Orature and Literature

Many early anthropologists argued that all societies transition from hunter-gatherer, to nomadic herding, to agriculture, to the formation of large cities in the same way, and that the later stages were superior to the earlier ones. Anthropology has moved on from this idea; however, the idea that certain societies are superior to others is connected with other widespread ideas such as the myth of progress (new technologies are invariably better), Whig history (past societies are evolving towards democratic freedom), Social Darwinism (the fittest humans survive best, so the poor should be left to starve), and Scientific Racism (whites or Caucasians are at the top of an evolutionary ladder). These ideas purport to describe reality, but in fact, they are successful because they confirm the beliefs of those in power. At best they are ethnocentric and blinkered; at worst, they rationalize brutal oppression. These generalizations were frequently applied to languages and other modes of communication.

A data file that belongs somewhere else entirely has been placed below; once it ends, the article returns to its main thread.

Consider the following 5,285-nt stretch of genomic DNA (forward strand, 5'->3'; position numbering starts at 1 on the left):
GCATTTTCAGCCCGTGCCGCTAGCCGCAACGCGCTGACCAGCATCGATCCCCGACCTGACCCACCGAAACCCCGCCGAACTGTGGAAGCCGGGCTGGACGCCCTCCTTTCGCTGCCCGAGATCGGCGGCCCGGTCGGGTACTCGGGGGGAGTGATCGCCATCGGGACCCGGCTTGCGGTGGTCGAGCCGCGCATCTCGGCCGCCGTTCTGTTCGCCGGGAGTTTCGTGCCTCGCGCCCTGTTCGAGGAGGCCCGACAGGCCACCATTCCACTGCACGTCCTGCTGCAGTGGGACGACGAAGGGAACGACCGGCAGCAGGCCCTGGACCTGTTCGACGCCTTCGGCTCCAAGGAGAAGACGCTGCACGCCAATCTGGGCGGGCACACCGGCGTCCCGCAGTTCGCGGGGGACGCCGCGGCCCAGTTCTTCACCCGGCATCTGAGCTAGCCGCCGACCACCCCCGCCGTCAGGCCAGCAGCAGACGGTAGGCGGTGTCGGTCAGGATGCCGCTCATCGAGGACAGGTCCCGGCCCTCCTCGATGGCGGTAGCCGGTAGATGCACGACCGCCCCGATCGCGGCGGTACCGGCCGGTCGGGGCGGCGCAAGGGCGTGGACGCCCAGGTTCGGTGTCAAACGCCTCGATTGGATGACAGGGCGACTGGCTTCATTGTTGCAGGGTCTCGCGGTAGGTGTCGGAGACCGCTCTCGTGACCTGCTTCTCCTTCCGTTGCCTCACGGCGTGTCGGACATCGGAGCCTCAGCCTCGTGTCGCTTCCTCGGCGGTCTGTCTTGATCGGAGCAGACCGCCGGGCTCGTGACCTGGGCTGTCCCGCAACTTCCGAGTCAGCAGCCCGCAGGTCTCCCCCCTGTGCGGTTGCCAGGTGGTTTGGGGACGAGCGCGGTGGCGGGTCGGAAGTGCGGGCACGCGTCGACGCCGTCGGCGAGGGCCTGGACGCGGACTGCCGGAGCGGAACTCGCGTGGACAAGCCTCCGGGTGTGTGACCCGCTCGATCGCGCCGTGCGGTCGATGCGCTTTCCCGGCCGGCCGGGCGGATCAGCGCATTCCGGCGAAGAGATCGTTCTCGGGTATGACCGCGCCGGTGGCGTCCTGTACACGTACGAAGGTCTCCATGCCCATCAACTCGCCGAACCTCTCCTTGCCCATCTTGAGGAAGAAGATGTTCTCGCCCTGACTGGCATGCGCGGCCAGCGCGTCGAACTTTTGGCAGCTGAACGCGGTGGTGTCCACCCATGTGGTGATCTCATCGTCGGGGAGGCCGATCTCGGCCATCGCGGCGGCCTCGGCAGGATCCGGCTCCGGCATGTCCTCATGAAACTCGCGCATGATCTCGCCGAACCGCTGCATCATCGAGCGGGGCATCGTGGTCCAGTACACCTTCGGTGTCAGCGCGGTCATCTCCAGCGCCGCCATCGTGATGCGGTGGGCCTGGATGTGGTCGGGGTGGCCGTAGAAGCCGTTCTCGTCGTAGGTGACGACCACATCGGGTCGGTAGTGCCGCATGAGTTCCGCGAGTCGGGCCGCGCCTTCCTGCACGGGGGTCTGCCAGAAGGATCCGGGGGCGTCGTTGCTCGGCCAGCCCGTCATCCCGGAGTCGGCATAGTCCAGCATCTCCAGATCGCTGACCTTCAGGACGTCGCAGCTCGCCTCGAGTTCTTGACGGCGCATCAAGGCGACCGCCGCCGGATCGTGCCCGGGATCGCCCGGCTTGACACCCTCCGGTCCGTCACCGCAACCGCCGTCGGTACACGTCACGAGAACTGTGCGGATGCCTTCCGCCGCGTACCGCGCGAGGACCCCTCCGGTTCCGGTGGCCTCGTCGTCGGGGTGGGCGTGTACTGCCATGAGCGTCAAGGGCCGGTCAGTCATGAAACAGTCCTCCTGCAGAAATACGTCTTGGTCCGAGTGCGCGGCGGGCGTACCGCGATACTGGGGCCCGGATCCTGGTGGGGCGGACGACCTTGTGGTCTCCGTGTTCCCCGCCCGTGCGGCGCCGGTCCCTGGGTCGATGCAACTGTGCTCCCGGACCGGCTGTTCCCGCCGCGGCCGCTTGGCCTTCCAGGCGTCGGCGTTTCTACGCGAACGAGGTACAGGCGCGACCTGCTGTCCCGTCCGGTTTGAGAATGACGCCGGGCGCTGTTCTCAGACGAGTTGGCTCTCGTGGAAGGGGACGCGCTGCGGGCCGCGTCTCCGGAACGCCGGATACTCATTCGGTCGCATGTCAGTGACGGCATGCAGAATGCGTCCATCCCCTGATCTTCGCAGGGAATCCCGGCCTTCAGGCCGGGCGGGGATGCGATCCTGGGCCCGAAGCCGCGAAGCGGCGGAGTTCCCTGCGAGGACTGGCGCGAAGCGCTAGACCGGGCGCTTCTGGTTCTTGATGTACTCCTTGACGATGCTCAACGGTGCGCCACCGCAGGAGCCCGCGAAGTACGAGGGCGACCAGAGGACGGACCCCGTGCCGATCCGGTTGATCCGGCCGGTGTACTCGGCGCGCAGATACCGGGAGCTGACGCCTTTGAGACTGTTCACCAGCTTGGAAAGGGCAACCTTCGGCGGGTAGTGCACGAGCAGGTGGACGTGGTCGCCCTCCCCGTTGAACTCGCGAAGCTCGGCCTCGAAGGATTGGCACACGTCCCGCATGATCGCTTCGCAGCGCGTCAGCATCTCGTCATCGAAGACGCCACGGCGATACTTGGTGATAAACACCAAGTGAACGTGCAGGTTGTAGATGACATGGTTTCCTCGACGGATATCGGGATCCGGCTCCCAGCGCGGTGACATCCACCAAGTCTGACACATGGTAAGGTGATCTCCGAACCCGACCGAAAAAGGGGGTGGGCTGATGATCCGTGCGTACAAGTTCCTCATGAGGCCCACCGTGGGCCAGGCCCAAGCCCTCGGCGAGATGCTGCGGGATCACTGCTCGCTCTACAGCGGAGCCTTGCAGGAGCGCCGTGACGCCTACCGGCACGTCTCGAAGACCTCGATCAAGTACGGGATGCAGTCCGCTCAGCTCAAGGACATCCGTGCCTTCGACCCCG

Example of the Mayan book, the Dresden Codex, written before contact with Europeans

Example of the Mayan book, the Dresden Codex, written before contact with Europeans. Page 9 adapted from the 1880 edition by Förstemann: Wikimedia Commons

Cultures without writing, or without the kind of writing familiar to Europeans, such as hieroglyphs, pictographs, or characters, were seen as backward, as at an earlier stage of civilization. (For more on some New World writing systems, see Mesolore). Similarly, oral narratives were seen as inferior to written literature.

Oral narratives are preserved in human memories, passed down from generation to generation. European thinkers saw epics, such as Homer’s Iliad or the Germanic Beowulf, that were sung before they were written down, as precursors to written literature. This distinction produced a binary between orality and literacy—what anthropologists called the “Great Divide,” a divide that is sometimes called a “relic of academic colonialism” (Jack Goody qtd. in Finnegan 270). This binary privileges literacy over orality and makes it easy to dismiss whole cultures.

The categorical division between orality and literacy supported the idea that oral traditions as suitable only for children, rather than a system for transmitting important philosophical and moral concepts. In fact, these traditions taught important social and cultural principles, such as the importance of hospitality and of respect for those weaker than oneself.

Literacy and Civilization